Book Soup And Vroman’s Book Stores Up For Sale, Owner Vows “No National Retail Chains”

Cultural landmarks Book Soup and Vroman’s book store in Pasadena are for sale.

Vroman’s is the oldest book store in Southern California, founded in 1895 and still owned by the same family. Owner Joel Sheldon announced on social media Thursday that both stores and another Vroman’s in Hastings Ranch are on the block, along with Book Soup in West Hollywood. Sheldon, age 80, said he was retiring after 50 years of book selling.

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“Vroman’s deserves new ownership with the vision, energy, and commitment necessary to take it successfully into the future,” Sheldon wrote on the store’s social media accounts. Although the sale invokes “a time of some uncertainty,” he also said he had “optimism and excitement for what the future can bring for Vroman’s and our community.”

Sheldon told the Pasadena Star-News that 123 employees are at the Pasadena location, with 13 in Hastings Ranch and 18 at Book Soup, the latter a unionized shop that has been in negotiations with Sheldon.

“We will take the time needed to find the right new ownership — someone who shares our core values and who is committed to preserving Vroman’s as a community treasure,” the statement continued. It added the hope to “avoid any kind of disruption” to customers and employees.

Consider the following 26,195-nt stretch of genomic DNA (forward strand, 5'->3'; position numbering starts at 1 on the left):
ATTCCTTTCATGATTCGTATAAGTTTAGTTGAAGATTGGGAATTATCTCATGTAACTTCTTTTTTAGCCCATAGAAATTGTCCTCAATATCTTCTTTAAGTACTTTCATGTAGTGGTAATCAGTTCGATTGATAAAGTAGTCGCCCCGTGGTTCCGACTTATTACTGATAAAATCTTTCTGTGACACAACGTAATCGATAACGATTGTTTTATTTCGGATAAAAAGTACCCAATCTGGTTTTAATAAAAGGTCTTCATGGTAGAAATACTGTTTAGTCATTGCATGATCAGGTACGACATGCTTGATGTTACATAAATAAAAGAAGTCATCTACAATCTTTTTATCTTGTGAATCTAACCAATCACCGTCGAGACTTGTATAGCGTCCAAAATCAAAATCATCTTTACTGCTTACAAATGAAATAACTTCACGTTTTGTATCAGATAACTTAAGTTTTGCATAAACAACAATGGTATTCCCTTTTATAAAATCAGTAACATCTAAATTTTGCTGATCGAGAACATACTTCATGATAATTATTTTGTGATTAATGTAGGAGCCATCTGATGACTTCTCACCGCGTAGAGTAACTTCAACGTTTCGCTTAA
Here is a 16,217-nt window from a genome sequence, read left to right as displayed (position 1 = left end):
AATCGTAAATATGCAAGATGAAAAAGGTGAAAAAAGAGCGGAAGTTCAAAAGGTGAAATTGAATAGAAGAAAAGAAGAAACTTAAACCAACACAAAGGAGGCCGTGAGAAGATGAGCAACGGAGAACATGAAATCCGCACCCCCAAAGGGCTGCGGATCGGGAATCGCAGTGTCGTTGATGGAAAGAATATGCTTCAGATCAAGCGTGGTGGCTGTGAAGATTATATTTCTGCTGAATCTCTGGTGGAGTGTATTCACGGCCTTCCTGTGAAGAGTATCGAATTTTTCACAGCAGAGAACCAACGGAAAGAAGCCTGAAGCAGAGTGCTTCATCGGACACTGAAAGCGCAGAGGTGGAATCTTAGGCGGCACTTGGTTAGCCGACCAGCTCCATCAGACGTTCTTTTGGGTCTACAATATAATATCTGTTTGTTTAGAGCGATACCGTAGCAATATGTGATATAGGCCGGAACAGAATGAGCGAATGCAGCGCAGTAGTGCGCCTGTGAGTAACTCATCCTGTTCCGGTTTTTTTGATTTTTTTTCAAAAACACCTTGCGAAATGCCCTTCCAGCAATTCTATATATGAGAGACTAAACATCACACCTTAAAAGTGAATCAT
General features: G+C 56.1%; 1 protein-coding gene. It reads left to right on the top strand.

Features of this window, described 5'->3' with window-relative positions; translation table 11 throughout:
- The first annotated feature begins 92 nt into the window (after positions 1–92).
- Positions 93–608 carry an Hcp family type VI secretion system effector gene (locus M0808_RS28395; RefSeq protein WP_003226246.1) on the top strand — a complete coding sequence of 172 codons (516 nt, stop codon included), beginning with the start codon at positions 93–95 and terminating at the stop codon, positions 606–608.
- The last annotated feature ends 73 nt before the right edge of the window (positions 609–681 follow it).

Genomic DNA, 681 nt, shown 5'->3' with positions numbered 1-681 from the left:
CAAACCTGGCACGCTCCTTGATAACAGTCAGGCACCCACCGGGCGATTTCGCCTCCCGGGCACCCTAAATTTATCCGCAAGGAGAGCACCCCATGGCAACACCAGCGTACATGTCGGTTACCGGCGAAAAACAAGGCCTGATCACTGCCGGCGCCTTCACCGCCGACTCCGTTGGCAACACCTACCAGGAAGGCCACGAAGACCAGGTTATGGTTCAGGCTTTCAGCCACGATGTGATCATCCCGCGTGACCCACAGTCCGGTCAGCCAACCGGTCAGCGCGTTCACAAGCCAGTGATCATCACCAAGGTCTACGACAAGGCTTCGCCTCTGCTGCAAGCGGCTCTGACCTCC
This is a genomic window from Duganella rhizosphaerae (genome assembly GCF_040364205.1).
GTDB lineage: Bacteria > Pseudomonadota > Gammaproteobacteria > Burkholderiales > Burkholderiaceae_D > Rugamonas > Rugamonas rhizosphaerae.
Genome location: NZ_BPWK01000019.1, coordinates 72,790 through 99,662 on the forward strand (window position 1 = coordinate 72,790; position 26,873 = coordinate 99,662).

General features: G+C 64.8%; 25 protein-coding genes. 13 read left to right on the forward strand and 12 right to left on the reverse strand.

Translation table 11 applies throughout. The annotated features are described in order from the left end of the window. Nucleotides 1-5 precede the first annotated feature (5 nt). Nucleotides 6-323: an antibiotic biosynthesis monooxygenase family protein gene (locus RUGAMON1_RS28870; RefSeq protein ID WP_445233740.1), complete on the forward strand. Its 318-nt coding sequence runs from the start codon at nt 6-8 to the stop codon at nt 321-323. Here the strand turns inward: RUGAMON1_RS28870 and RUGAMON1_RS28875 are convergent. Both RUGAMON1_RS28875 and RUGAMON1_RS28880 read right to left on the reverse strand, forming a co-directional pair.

Book Soup has been around since 1975 in West Hollywood and is arguably one of the cultural hot spots in the greater Los Angeles area. It was bought by Vroman’s 15 years ago. Both are independent book stores, an increasingly small part of the publishing industry dominated by major chains and particularly

Both stores have held readings by top Hollywood stars, politicians, and prominent authors, including Muhammad Ali, Annie Leibovitz, Bill Clinton, Norman Mailer, Hunter S. Thompson and many more. Book Soup has been used frequently for film and TV locations and many production houses have accounts.

It is unclear if either bookstore owns its buildings or land. The issue is particularly important for Book Soup, which is in an area that has been heavily redeveloped.

Sheldon told the Pasadena Star-News that he will not sell to “national retail chains.”

“We want someone who really appreciates Vroman’s and wants to continue it as a community resource,” he told the Star-News. “So we’ll start with local people — maybe a family or group of younger people who would really look forward to this.”

When speaking with LAist, Sheldon elaborated, saying he’s looking for “a local individual with business skills, and probably some wealth.”

“Our goal is to maintain business as usual and do our best to avoid any kind of disruption to our customers or employees,” Sheldon added.

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